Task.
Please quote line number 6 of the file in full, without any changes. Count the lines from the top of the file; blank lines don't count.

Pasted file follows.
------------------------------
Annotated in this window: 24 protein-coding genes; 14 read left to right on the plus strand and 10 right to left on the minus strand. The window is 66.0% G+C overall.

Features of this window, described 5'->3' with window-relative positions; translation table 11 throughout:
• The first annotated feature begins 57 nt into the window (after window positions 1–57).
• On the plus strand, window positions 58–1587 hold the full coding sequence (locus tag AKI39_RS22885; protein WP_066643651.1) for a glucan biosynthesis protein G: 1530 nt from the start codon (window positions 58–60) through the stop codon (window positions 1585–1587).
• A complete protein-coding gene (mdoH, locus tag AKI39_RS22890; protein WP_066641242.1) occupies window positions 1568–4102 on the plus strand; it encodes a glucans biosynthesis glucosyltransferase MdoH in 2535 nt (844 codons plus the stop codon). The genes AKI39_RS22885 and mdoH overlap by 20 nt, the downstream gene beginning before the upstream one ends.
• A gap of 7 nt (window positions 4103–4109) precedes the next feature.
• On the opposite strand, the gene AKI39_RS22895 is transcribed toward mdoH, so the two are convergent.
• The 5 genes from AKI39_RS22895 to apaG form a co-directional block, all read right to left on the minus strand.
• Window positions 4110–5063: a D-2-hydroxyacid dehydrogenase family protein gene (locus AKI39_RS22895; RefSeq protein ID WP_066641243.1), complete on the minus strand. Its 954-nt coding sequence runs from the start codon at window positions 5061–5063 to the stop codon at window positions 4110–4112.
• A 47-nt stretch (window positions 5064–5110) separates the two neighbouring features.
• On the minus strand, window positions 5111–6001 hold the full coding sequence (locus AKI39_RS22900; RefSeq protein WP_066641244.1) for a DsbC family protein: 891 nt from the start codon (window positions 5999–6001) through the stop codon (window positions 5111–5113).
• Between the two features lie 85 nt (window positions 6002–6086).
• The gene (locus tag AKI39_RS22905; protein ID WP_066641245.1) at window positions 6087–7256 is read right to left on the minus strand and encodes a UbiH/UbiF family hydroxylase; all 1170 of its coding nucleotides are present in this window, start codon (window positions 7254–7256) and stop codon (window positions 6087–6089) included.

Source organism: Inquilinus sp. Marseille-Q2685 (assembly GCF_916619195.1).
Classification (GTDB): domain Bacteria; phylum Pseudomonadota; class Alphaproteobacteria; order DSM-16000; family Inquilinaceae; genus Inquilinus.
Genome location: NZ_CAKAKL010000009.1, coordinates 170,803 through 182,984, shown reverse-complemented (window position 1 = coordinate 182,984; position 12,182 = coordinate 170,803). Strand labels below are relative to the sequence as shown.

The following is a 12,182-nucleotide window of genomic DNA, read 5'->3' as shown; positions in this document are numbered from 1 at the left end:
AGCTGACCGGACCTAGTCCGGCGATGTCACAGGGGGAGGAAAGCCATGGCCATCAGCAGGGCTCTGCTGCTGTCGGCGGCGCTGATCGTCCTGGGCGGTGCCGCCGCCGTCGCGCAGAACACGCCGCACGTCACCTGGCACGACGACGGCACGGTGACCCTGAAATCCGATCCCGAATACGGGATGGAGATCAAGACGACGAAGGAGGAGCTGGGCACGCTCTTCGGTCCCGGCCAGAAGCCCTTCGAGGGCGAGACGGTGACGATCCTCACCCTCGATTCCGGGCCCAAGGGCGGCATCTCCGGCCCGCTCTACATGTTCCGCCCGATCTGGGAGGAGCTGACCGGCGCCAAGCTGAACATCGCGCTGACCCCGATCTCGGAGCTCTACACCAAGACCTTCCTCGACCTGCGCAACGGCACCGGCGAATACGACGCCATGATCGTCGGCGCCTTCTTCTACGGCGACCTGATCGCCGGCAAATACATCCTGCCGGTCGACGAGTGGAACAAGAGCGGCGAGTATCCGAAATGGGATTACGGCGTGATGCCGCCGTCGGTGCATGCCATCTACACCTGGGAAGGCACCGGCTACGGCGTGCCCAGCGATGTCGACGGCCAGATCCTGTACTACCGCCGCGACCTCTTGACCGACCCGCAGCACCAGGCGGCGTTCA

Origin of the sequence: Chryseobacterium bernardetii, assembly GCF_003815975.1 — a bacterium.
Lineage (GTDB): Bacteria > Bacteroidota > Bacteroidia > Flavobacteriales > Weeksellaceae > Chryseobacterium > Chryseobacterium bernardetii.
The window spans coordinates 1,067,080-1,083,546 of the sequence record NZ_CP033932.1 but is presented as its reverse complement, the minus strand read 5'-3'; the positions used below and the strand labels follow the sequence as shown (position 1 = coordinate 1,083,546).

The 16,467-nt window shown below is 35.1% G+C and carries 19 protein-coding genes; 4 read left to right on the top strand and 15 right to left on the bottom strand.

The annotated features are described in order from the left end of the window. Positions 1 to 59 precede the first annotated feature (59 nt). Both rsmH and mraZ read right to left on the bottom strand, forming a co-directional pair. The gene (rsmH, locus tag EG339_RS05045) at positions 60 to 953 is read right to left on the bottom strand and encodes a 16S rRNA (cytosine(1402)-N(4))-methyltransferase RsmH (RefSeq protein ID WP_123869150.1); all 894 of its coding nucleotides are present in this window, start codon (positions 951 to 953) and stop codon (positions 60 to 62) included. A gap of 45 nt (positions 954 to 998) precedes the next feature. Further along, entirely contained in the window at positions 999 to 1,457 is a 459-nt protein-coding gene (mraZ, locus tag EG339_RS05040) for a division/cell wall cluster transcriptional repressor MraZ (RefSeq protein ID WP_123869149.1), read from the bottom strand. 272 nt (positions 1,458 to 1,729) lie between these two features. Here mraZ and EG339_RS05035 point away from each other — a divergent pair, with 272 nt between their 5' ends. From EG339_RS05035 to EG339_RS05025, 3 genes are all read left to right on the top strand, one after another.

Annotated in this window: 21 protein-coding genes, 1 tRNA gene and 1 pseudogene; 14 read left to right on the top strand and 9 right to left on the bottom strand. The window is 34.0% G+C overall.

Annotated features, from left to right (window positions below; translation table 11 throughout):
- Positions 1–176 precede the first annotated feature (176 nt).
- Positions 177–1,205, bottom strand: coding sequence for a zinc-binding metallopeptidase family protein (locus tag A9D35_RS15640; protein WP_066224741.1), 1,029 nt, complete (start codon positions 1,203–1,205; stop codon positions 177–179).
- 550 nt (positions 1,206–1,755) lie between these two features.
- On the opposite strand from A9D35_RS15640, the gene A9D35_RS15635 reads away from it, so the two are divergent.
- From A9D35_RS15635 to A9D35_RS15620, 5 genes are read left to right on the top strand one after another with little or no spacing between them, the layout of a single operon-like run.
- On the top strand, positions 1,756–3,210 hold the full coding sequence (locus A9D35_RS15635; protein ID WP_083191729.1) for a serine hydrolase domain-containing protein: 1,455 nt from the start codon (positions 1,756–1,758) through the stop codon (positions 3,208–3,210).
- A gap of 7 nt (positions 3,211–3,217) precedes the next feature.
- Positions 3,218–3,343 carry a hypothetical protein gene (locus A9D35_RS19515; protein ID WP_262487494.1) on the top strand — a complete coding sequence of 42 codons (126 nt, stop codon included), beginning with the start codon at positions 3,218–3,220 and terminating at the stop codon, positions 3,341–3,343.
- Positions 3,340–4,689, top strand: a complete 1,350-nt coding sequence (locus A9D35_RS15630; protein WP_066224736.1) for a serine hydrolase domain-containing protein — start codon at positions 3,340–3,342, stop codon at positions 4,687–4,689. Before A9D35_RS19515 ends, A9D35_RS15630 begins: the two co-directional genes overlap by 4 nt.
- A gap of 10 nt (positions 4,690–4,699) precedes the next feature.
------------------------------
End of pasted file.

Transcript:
• A gap of 7 nt (window positions 4103–4109) precedes the next feature.